The 2002 panel recommended a host of fixes, including that the fleet be modernized, pilots receive more training, planes get more inspections and the contracting process be changed.

In 2004, the Forest Service grounded 33 former military air tankers for safety inspections, leading to more planes being eliminated from the pool.

The 2009 inspector general’s report accused the Forest Service of weakly justifying to Congress its need for newer planes. The report said the then-fleet of 19 tankers should be retired, saying that “by 2012 the remaining air tankers will begin to be either too expensive to maintain or no longer airworthy.”

Last year, the Forest Service ended a contract with a vendor that supplied up to eight planes because the company was not meeting the agency’s air-worthiness protocol, said Jones, the Forest Service spokeswoman.

That left 11 planes on contract for the 2012 season.

On June 3, one of those P2V tankers, similar to some of the planes flying over Larimer County this past week, crashed as it dumped retardant on a 5,000-acre fire near the Utah-Nevada border, killing two on board. The NTSB’s preliminary report of the crash said the plane, built in 1962, veered off its flight path while following the lead plane.

That same day, another P2V of the same vintage was forced to make an emergency landing at Nevada’s Minden-Tahoe Airport after part of its landing gear failed to descend. That took the contracted fleet from 11 to nine.

Eight of those remaining planes are at least 50 years old, according to Forest Service officials.

This year’s aerial resources are adequate, agency officials say. For example, officials are using more water-dropping helicopters and single engine air tankers to augment the heavy bombers.

In addition to the planes on contract, the Forest Service has mobilized eight other large air tankers, including four CV-580s from Canada, one CV-580 from Alaska and one DC-10 that can carry 11,800 gallons of retardant that is fighting fires in Arizona. Two CAL FIRE S-2Ts are operating on an agreement with California and are available only for use in that state.

That means the agency is able to deploy 17 tankers with three more due this summer, said Jones.

The Forest Service also can petition for the use of eight military C-130s that are equipped with Modular Airborne Fire Fighting Systems. Those aircraft can be called into the fight once private resources are fully tapped or unavailable.

Nevertheless, critics and lawmakers continue to demand that the Forest Service add more planes.

“I am unconvinced”

Sen. Mark Udall, D-Colo., in April wrote a letter to Forest Service Chief Tom Tidwell, pointing out the lack of aerial support.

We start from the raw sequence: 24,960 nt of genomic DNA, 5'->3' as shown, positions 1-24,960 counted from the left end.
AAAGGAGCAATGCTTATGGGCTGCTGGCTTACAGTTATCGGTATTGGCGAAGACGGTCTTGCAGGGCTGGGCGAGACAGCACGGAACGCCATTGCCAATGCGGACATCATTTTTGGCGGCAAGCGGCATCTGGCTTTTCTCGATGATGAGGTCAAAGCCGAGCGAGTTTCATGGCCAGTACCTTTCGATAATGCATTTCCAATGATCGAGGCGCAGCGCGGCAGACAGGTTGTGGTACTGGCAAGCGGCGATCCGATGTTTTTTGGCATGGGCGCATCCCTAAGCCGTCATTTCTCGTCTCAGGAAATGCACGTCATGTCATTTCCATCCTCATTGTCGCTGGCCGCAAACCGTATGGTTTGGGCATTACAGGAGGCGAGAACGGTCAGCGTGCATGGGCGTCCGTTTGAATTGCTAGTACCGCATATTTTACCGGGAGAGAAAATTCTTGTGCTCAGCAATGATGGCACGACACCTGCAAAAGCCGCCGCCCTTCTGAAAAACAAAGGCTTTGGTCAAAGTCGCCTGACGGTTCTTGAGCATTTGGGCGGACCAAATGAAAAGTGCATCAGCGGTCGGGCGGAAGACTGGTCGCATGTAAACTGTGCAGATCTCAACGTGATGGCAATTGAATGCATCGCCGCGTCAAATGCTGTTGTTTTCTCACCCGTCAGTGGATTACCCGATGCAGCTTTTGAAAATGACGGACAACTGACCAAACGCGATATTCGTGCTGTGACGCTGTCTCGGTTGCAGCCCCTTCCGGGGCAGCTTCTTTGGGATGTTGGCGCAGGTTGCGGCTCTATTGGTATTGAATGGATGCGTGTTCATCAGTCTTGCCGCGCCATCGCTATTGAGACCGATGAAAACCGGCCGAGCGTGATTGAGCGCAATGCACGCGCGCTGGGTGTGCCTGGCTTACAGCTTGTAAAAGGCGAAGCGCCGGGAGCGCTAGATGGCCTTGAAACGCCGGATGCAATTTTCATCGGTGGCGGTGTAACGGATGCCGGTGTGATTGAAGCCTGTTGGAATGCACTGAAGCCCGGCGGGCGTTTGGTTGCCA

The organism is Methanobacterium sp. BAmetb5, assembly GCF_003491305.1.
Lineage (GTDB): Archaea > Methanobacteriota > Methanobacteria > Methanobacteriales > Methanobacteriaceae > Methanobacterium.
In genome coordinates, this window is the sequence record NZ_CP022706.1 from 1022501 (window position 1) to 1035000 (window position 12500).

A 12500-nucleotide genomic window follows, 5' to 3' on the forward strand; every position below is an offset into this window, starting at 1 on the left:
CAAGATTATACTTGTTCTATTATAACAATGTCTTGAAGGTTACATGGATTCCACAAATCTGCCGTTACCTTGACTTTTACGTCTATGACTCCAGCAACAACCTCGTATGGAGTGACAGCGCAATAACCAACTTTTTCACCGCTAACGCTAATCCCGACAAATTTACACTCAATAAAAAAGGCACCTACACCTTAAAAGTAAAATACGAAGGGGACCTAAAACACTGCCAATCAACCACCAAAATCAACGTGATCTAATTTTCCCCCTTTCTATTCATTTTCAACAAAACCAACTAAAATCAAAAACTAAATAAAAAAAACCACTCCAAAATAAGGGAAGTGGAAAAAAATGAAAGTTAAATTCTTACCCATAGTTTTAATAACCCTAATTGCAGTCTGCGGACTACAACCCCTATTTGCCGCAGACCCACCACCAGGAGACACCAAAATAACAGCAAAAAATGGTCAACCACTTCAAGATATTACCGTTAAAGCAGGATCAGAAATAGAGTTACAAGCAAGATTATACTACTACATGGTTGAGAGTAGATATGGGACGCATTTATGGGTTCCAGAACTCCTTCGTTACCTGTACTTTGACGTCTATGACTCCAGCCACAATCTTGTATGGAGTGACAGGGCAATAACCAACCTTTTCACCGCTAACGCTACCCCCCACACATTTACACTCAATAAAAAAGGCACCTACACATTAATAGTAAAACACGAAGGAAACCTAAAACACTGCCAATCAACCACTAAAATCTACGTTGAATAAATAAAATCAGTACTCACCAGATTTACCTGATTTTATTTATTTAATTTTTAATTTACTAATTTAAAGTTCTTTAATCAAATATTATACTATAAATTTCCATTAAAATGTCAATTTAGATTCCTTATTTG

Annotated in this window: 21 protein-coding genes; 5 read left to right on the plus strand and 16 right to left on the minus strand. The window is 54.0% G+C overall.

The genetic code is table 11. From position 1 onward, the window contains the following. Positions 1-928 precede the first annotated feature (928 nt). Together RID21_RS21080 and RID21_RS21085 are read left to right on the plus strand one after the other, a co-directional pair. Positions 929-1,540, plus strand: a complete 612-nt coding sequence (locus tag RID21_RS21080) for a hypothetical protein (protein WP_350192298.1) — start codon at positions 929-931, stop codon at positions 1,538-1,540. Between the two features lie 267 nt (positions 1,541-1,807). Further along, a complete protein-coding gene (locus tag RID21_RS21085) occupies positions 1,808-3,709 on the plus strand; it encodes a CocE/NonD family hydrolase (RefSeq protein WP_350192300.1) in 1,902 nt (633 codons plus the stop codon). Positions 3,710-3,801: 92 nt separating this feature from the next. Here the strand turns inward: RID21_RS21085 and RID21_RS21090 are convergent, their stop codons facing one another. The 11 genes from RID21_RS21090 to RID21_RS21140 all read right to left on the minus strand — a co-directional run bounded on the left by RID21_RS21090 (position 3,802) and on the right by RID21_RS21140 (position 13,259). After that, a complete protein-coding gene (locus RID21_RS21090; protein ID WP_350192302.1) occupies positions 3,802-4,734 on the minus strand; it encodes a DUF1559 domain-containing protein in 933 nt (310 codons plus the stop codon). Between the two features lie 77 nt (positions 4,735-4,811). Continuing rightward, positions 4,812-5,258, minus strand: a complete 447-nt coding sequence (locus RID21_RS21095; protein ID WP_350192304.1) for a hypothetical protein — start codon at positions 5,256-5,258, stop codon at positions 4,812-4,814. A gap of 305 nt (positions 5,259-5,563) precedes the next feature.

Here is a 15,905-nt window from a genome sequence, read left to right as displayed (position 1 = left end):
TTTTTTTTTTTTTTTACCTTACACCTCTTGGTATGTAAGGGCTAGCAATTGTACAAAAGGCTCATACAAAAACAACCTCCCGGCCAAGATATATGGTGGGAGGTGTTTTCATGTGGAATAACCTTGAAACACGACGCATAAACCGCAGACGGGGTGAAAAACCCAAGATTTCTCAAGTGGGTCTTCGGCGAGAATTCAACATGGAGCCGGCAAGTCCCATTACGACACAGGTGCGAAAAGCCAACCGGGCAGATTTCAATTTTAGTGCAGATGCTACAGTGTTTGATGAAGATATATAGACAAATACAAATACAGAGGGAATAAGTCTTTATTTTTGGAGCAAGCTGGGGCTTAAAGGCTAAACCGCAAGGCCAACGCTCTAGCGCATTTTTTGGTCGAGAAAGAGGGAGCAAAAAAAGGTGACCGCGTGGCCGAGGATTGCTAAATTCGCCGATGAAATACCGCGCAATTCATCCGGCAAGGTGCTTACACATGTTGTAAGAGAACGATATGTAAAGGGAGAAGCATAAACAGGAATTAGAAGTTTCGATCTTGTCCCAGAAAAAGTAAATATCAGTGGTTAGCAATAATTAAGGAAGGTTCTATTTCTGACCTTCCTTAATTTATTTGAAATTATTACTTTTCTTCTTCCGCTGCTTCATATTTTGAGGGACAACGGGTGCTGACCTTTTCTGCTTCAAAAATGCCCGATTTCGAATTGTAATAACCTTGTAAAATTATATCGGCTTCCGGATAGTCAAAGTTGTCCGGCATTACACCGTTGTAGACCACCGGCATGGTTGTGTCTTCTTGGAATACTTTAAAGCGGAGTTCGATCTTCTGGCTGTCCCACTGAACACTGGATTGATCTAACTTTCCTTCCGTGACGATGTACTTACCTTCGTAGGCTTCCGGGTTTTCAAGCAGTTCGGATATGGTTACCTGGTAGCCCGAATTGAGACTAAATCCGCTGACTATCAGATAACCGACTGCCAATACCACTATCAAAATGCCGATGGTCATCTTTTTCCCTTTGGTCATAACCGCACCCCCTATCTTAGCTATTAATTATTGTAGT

“I am unconvinced the (Forest Service’s) current air tanker fleet is prepared to adequately address an immense wildfire or even what is sure to be a long fire season,” he wrote. “Given the very real and present danger of wildfire in Colorado and throughout the drought-ridden West, and the very possible event of multiple wildfires in different parts of the country, an aging fleet may be ill-prepared to respond with the necessary air support.”

When that letter went out, the Forest Service had already issued its modernization strategy, saying in a February report that the P2Vs should be retired by 2021 and that the fleet should eventually be replaced with newer and faster planes.

The report said the fleet should consist of up to 28 “next-generation” tankers that carry up to 3,000 gallons of retardant. And Obama’s signing of the bill last week cut the wait period by 30 days.

“This is a major milestone in our efforts to modernize the large air tanker fleet,” said Tidwell.

The money is now there for the next two years for seven next-generation planes to be supplied by four companies.

Plans presented to Congress call for 18 to 28 next-generation tankers for the system over the next few years. Future funding for all but seven of those planes is up in the air.

“You would pretty much have to call what we have at this moment as nothing more than an ad-hoc patchwork quilt to fix this,” said William B. Scott, who recently retired as the Rocky Mountain bureau chief for Aviation Week & Space Technology magazine and who also served on the 2002 blue-ribbon panel.

“We are getting planes from Canada, we have a smattering of old ones and ones coming online in the late summer at best,” he said. “The point is they are scrambling to try to get enough together for this fire season.”

Hall, the blue-ribbon panel chair, said he has been dismayed by the lack of urgency in Congress as the threat of fire in the West has increased because of climate change and an epidemic of beetle-killed trees.

“We put out a report 10 years ago that is as current as if we had issued it yesterday,” Hall said. “This reliance on old military aircraft is not the way that the country needs to address a threat this serious. Why the Forest Service or anyone would think individuals who are putting their lives on the line to save homes and lives should be flying that type of aircraft is beyond me.”

Seven next-generation airplanes over the next two years is a good start but not adequate, said Gabbert, whose blog has been following every process.

“It doesn’t come close to fixing the problem,” he said. “Experts say we need 30 or 40 or even 50. This decision should have been made 10 to 20 years ago. They knew this day would come. Most of the Western U.S.’s fire season hasn’t even started yet.

“When the West really gets into the fire season, that will be the proof.”